Software Defined Smart Battery Arrays Extend Laptop Life 34

An anonymous reader writes: A Microsoft research paper, titled 'Software Defined Batteries', outlines a radical charging alternative which uses a smart battery system to keep consumer-grade gadgets going for much longer than the current norm, by monitoring user habits. Making use of existing technologies, the engineers place multiple battery control under the duties of the operating system to create a software-defined approach optimized for different scenarios, such as word processing, email or video streaming.

Disproving the Mythical Man-Month With DevOps 221

StewBeans writes: The Mythical Man-Month is a 40-year old theory on software development that many believe still holds true today. It states: "A project that requires five team members to work for five months cannot be completed by a twenty-five person team in one month." Basically, adding manpower to a development project counterintuitively lowers productivity because it increases complexity. Citing the 2015 State of DevOps Report, Anders Wallgren from Electric Cloud says that microservices architecture is proving this decades-old theory wrong, but that there is still some hesitation among IT decision makers. He points out three rookie mistakes to avoid for IT organizations just starting to dip their toes into agile methodologies.
Electronic Frontier Foundation

EFF Joins Nameless Coalition and Demands Facebook Kills Its Real Names Policy 190

Mark Wilson writes: Facebook has seen heavy criticism for its real names (or 'authentic identities' as they are known to the social network) policy. Over the last year, all manner of rights groups and advocates have tried to convince Facebook to allow users to drop their real name in favor of a pseudonym if they want. Now the Electronic Frontier Foundation is part of the 74-member strong Nameless Coalition and has written to Facebook demanding a rethink on the ground of safety, privacy, and equality. This is far from being the first time Facebook has been called on to allow the use of 'fake names', and the latest letter is signed by LGBT groups, freedom advocates, privacy supporters, and feminist organizations.

London Mayor Boris Johnson Condemns Random Uber Pick-Ups 190

An anonymous reader writes: The mayor of London Boris Johnson has written a column in the Daily Telegraph condemning the way that Uber drivers in the UK capital can effectively circumvent black cabs' legal monopoly on being hailed by random passengers. Whilst supporting the principle of free enterprise, Johnson has no solution to the legal quandary, except to hobble Uber's business model in an absurdly Luddite move, or else level the playing field and condemn the well-outfitted but expensive black cab trade to extinction. Johnson is reluctant to ask such a thing of Parliament, noting that many people there don't 'have apps'.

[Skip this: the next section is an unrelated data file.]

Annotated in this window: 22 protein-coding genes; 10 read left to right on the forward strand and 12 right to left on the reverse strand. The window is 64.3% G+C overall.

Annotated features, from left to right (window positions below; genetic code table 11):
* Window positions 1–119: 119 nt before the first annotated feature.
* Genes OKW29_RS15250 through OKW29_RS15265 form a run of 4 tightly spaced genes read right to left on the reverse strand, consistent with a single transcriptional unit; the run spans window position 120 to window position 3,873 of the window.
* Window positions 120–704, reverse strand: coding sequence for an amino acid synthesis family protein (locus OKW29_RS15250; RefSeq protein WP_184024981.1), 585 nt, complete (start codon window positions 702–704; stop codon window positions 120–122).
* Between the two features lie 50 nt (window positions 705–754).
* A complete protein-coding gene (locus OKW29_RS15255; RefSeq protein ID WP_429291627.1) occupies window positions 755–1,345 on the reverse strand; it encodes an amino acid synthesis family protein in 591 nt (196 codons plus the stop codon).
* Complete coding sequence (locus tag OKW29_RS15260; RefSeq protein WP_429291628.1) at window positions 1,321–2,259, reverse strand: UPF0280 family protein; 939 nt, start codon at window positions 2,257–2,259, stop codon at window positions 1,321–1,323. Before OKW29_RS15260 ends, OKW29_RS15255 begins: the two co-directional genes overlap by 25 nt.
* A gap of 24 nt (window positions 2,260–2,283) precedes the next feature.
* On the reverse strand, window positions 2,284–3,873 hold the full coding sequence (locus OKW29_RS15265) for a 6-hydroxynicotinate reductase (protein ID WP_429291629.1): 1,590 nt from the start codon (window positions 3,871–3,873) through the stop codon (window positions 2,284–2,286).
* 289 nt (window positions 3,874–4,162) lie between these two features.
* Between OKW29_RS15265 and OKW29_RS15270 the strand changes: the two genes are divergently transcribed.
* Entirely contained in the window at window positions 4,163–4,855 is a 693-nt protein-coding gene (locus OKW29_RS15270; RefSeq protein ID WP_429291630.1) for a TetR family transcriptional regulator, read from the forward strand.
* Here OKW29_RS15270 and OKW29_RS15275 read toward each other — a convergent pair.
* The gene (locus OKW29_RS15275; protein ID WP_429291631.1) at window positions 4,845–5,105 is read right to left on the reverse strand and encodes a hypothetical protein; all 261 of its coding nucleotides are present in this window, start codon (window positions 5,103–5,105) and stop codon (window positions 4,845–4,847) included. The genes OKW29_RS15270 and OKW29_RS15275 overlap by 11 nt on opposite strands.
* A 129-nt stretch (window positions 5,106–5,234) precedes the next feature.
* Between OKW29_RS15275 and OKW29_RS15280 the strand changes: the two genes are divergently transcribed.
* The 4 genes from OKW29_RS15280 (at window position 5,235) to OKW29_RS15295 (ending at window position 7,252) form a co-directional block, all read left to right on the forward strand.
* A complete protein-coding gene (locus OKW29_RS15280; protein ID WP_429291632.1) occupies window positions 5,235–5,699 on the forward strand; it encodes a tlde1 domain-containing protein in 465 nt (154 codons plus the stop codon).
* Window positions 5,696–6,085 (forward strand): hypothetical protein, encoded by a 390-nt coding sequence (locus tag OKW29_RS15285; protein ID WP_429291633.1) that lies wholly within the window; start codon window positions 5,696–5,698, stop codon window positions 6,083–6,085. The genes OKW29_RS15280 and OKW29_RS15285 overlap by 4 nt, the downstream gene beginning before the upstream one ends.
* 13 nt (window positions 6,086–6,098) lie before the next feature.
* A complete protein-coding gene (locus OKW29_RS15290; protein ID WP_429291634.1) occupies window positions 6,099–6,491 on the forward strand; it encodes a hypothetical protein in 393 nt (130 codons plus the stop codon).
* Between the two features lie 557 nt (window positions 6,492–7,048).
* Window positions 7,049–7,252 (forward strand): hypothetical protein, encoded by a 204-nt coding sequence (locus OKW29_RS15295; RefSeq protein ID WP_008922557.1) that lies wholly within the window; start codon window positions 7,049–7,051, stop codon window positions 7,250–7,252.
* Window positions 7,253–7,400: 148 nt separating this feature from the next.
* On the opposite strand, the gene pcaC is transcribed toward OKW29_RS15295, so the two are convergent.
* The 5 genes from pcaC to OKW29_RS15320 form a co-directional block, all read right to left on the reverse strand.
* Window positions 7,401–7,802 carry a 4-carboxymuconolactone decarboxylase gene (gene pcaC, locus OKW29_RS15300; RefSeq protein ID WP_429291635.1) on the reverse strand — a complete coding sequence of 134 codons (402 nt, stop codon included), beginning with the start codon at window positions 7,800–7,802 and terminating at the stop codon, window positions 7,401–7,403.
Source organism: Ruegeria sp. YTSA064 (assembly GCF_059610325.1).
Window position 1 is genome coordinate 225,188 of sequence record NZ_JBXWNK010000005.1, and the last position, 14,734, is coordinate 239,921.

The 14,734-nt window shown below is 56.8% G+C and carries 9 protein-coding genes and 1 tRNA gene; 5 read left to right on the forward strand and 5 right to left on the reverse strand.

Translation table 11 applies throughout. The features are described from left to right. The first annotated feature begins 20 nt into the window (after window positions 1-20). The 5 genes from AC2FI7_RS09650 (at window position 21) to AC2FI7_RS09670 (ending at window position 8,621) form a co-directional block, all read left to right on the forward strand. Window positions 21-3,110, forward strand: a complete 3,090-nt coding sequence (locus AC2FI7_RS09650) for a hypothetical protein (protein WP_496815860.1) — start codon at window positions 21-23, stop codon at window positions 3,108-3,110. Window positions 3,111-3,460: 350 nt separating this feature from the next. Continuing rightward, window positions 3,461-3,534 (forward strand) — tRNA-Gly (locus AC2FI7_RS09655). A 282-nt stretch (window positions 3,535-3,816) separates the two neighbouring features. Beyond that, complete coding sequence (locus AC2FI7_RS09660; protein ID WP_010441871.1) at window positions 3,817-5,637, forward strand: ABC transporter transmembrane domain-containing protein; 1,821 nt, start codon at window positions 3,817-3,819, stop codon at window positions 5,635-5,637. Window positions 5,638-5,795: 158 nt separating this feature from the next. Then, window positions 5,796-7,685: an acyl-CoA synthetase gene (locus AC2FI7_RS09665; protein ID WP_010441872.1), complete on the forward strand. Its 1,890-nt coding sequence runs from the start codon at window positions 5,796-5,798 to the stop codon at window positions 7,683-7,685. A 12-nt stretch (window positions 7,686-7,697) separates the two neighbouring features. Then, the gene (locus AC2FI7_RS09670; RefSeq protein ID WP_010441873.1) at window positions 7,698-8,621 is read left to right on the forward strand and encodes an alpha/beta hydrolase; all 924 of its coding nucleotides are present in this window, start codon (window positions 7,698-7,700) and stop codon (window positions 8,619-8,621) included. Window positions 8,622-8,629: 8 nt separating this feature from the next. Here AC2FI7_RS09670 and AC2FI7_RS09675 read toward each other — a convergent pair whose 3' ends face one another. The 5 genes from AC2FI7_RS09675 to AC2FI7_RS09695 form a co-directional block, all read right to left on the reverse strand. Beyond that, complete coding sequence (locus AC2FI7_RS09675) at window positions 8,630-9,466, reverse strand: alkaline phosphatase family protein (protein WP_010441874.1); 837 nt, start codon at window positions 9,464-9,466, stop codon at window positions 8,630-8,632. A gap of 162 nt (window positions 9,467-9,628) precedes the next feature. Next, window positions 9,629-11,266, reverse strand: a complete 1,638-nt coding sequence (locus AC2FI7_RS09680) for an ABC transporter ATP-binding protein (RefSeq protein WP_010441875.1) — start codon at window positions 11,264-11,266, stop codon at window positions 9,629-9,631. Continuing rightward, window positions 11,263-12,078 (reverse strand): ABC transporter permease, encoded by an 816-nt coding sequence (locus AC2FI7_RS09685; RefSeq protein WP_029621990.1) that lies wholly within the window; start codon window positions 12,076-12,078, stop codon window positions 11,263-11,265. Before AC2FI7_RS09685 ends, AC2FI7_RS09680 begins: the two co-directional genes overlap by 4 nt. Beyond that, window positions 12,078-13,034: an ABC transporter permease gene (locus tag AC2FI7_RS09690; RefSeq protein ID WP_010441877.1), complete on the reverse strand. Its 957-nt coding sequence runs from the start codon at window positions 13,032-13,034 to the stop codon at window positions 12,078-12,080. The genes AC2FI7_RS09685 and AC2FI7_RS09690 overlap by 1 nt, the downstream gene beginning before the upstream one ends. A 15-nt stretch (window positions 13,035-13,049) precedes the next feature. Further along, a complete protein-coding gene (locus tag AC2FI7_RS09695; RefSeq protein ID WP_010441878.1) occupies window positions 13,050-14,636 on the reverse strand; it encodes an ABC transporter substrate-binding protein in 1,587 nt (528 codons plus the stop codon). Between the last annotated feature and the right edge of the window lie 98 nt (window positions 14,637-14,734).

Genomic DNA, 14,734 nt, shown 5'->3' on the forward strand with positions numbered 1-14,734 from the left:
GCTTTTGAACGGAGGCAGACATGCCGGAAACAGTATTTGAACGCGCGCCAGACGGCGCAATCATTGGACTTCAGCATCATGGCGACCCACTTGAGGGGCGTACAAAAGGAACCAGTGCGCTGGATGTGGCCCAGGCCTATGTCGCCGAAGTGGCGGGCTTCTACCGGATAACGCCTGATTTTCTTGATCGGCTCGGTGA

Space Travel For the 1%: Virgin Galactic's $250,000 Tickets Haunt New Mexico Town 184

The Real Dr John writes: The Guardian has an article about Virgin Galactic's proposed launch site, Spaceport America, which broke ground in southern New Mexico's high desert in 2009 with almost a quarter of a billion dollars from taxpayers, $76m of which came from the two local counties. Truth or Consequences, population 6,000 and home to the Spaceport America Visitor Center, is one of the poorest places in the state. The increased taxes, adopted across impoverished Sierra County, contributed to about $5m as of 2014. Since 2009, state school budgets have been cut and an estimated $26m in necessary repairs to the town's water system has been put on hold. There's no more money to pay for it. The average annual income of residents is just $15,000 per year, one third of residents live below the poverty line, and just 20% over the age of 25 have obtained a bachelor's degree.

What Effect Will VW's Scandal Have On Robocars? 91

pRobotika writes: It's looking bad for Volkswagen, German car manufacturers and possibly even car manufacturers as a whole. But the revelations that VW put software in their cars to deliberately cheat on emissions tests could have even greater repercussions. Robocars' Brad Templeton looks at the effect for manufacturers of autonomous vehicles. From the Robohub article: "There may be more risk from suppliers of technology for robocars. Sensor manufacturers, for instance, may be untruthful about their abilities or, more likely, reliability. While the integrators will be inherently distrustful, as they will take the liability, one can see smaller vendors telling lies if they see it as the only way to get a big sale for their business."